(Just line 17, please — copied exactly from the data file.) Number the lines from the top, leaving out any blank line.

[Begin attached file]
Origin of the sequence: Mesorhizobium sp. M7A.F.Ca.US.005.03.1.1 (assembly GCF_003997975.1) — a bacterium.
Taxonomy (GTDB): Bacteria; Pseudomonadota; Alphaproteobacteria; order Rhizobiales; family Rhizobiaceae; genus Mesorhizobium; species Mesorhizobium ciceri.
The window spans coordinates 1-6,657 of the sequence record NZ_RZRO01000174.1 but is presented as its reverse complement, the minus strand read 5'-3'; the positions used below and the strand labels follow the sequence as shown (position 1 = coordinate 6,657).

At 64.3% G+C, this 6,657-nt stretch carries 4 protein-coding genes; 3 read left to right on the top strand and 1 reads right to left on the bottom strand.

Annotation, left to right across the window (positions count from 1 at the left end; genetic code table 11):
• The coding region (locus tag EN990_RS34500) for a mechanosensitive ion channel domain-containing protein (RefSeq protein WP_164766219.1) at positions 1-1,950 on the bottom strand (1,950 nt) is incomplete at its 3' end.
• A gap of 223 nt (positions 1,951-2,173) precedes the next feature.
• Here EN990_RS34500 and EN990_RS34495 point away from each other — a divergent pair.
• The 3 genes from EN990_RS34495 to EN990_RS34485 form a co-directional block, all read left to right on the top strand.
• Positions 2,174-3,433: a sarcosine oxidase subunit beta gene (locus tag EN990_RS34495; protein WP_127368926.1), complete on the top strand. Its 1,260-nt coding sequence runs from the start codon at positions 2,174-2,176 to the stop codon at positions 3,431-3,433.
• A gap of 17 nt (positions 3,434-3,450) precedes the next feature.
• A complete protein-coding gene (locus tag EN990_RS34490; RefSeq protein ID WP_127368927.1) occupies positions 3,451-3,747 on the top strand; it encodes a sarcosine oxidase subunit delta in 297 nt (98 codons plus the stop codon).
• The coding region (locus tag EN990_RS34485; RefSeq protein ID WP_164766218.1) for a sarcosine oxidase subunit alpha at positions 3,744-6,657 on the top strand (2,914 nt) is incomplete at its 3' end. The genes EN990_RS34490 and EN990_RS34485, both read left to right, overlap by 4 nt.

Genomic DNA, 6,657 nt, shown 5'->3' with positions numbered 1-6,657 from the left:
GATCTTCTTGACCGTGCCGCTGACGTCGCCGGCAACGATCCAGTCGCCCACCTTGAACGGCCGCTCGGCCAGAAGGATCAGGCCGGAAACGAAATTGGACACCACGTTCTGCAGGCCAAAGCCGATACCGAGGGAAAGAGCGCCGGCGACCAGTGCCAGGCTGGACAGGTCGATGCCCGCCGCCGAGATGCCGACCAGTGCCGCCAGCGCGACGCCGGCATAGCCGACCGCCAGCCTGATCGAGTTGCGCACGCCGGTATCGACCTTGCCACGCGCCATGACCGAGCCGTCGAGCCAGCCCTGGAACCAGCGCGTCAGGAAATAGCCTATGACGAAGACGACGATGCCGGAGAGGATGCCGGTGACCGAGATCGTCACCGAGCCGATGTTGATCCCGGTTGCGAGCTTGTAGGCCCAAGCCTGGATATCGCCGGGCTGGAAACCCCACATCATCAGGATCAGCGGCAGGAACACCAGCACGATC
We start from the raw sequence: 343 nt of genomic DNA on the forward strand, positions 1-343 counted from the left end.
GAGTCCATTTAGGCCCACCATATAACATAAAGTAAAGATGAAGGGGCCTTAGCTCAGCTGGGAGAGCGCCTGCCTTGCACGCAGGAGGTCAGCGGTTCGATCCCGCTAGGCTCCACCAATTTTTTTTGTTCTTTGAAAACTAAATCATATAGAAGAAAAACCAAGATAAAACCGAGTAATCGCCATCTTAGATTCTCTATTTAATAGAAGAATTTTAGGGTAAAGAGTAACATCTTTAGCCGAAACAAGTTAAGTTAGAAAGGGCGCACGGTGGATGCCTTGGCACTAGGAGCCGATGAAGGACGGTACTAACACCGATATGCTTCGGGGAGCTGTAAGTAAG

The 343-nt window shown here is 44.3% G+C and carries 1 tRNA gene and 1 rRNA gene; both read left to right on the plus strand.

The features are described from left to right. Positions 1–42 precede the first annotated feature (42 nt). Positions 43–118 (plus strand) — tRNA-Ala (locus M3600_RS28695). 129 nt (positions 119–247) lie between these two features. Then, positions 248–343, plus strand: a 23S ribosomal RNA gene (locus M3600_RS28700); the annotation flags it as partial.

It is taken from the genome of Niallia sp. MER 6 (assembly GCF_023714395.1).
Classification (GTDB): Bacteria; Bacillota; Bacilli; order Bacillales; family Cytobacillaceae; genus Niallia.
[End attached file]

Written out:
GAGTCCATTTAGGCCCACCATATAACATAAAGTAAAGATGAAGGGGCCTTAGCTCAGCTGGGAGAGCGCCTGCCTTGCACGCAGGAGGTCAGCGGTTCGATCCCGCTAGGCTCCACCAATTTTTTTTGTTCTTTGAAAACTAAATCATATAGAAGAAAAACCAAGATAAAACCGAGTAATCGCCATCTTAGATTCTCTATTTAATAGAAGAATTTTAGGGTAAAGAGTAACATCTTTAGCCGAAACAAGTTAAGTTAGAAAGGGCGCACGGTGGATGCCTTGGCACTAGGAGCCGATGAAGGACGGTACTAACACCGATATGCTTCGGGGAGCTGTAAGTAAG